Dr Meire questions the use, not of regular scanning machines on pregnant bellies but of the more powerful Doppler ultrasound, which can track the movement of red blood cells, and which in pregnant women is sometimes used to check the functioning of the placenta and flow of blood through the cord. "It might be all right in adults," says Dr Meire, "but the developing embryo is, I think, more sensitive to ultrasound. Levels which are being used on human embryos are the same as the ones that have been shown to damage rats and mice."
Britain follows guidelines issued by the European Federation of Societies for Ultrasound in Medicine and Biology which advises against the use of pulsed Doppler devices in the first three months of pregnancy, the crucial period when the major organs are being formed, although, according to Dr Meire, "people are using Doppler in early pregnancy". The federation also said Doppler use should be minimised in the second and third trimesters, "particularly when foetal bone structures lying within the Doppler beam may be preferentially heated".
Dr Meire and others also question the so-called "transvaginal" scanning method. In this technique, a probe is inserted into the woman's vagina. Because the beam doesn't have to pass through the flesh and muscle of the belly, a higher frequency can be used and a sharper picture obtained. Transvaginal scanning is used if a woman is very big, and the ordinary scan fails to give a clear picture of the foetus. "The probe is very close to the target organ - the uterus," explains Dr Henry Irving, president of the British Medical Ultrasound Society. Dr Irving and his society do believe in the safety of ultrasound - but recommends the alara (as low as reasonably achievable) principle which, he admits, has not always been adhered to. "New techniques always bring a burst of enthusiasm," he says. "But it's important to bear in mind that you're putting into the body energy which it is not normally exposed to. We're constantly conscious of the potential to do harm if the technique is not used sensibly."
Laurel Fennell, chair of the Royal College of Nursing's midwives in ultrasound group, warns that the more powerful transvaginal and Doppler scans may become the norm. "Thesemachines enable you to see more, earlier," she says. "If people want perfection, and early diagnosis of abnormalities, that's the way it's going to go."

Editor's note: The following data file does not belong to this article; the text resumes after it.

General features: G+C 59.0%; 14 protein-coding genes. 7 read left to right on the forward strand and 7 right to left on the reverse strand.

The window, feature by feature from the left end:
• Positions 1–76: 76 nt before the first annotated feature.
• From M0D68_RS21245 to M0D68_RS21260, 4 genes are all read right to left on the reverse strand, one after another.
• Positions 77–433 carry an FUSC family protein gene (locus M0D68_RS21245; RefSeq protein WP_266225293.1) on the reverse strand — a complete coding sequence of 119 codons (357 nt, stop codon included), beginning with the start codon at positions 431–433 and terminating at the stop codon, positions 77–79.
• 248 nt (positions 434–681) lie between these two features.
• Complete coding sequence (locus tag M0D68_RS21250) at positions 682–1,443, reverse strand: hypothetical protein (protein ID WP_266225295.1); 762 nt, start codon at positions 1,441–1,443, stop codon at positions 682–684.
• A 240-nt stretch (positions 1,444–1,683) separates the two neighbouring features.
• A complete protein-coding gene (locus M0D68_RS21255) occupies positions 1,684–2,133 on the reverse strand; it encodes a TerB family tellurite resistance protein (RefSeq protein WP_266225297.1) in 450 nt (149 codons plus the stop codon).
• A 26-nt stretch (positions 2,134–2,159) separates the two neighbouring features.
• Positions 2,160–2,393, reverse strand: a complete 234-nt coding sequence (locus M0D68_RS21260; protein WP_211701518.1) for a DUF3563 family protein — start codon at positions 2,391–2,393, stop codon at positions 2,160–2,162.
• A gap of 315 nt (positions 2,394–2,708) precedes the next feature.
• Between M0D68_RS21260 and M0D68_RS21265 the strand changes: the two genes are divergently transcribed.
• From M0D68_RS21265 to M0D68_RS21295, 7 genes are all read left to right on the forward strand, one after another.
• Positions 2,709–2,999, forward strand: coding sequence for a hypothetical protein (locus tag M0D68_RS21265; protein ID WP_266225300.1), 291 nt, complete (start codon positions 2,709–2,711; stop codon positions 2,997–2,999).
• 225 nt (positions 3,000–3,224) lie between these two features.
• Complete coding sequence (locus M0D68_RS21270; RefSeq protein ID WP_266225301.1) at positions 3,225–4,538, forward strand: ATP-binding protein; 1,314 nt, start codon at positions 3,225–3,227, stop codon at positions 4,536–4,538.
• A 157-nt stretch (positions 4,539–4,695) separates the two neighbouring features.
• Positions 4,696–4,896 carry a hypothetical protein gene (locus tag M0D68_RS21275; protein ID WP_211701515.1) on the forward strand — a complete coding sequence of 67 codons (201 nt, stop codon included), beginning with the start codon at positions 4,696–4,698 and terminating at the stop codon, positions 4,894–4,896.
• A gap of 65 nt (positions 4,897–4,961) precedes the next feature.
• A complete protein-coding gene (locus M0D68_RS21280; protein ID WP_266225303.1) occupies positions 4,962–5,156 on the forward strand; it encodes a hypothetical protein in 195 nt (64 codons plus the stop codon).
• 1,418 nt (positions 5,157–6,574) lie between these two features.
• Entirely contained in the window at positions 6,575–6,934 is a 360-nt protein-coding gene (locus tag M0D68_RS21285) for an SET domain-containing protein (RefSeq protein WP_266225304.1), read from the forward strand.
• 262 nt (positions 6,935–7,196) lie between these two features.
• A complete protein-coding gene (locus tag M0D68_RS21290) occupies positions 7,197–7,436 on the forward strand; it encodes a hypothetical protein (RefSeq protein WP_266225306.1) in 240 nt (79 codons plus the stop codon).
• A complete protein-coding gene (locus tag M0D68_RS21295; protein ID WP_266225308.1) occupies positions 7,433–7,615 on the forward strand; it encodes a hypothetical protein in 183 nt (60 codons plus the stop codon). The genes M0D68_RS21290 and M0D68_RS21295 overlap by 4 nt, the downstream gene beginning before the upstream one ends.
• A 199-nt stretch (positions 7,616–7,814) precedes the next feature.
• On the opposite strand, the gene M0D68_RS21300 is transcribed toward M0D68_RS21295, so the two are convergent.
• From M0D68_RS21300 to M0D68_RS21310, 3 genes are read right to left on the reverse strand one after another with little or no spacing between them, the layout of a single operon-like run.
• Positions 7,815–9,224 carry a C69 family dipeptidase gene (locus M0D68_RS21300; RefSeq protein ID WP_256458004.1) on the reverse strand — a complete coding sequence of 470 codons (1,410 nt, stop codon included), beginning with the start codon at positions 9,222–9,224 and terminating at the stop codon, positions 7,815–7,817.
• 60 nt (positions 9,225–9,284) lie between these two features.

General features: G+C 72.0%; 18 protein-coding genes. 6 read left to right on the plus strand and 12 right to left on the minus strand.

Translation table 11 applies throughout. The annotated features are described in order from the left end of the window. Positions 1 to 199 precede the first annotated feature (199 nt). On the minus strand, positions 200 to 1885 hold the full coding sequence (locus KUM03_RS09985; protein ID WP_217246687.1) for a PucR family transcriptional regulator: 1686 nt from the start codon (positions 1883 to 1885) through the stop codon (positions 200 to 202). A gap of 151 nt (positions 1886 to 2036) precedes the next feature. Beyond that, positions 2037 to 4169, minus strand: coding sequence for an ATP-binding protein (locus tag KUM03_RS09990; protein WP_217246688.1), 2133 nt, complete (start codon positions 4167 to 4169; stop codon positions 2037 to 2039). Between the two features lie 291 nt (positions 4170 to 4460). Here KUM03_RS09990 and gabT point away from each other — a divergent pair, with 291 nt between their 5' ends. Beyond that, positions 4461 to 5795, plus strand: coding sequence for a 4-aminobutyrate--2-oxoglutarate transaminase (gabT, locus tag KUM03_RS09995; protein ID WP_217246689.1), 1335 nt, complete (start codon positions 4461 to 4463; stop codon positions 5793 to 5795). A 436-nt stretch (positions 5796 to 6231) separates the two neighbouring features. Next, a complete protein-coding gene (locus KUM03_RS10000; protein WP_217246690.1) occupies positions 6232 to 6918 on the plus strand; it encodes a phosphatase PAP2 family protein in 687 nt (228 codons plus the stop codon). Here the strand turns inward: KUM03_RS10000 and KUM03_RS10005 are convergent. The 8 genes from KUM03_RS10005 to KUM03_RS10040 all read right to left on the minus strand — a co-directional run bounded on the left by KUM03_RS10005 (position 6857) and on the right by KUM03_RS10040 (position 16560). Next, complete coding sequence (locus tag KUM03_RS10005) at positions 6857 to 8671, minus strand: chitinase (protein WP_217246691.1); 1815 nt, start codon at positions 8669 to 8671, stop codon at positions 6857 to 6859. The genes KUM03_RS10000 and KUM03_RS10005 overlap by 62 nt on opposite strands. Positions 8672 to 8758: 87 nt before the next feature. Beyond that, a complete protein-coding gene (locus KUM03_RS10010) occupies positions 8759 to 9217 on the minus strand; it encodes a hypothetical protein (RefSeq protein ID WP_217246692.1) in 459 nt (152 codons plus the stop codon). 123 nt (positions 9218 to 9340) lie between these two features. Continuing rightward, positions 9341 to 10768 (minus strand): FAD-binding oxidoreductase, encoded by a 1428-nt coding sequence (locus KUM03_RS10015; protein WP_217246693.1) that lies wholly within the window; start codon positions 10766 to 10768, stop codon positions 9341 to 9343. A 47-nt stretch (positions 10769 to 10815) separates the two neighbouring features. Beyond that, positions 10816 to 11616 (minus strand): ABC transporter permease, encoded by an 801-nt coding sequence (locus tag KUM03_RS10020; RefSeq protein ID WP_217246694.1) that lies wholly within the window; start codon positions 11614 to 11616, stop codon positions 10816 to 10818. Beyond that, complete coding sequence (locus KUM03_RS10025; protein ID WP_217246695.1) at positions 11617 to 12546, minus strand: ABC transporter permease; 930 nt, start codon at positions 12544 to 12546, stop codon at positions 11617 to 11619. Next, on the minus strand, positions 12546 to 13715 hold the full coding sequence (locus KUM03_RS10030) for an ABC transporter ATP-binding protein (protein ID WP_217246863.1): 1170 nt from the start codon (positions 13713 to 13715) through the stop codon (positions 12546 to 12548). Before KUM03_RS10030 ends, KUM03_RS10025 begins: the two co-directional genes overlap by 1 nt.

Now the mother of an eight-month-old baby, Laurel Fennell elected not to have scans during the first 12 weeks of her own pregnancy. Early scans, although not routine, are increasingly being offered, either as a method of detecting the risk of Down's syndrome, or as a response to bleeding or pain. "While the foetus is developing, I'm not sure that we ought to be interfering," says Ms Fennell.
In the absence of conclusive research, the debate is likely to continue. But with ultrasound an almost universal practice, research becomes more difficult to carry out: Professor Stuart Campbell is now scanning the pregnant daughters of women he scanned 25 years ago. In England at least, there is no "unscanned" group of children against which to test hypotheses.
'It was a toy. They loved switching it on'
However slight the evidence against ultrasound, some parents are making a connection. Pat McCarthy, 46, has an eight-year-old daughter called Sarah. Apparently perfectly healthy at birth, Sarah was slow to begin to talk: at two, she was barely saying a word. At four, says her mother, "she was walking around as if she'd just arrived off Mars - not quite getting it".
Sarah now attends a special school for moderate learning difficulties. The speech and language areas of Sarah's brain, tests have established, did not develop normally in the uterus. A brain scan suggested that something interfered with the formation of the temporal lobe at between 10-20 weeks gestation.
Mrs McCarthy had five scans while pregnant, although she cannot recall what they were all for. "It was a toy - they loved switching it on," she says.
"Now we know that something happened to Sarah's brain between 10 and 20 weeks. I wonder if the five scans might have caused some damage and I'm not sure they were all necessary."Reuse content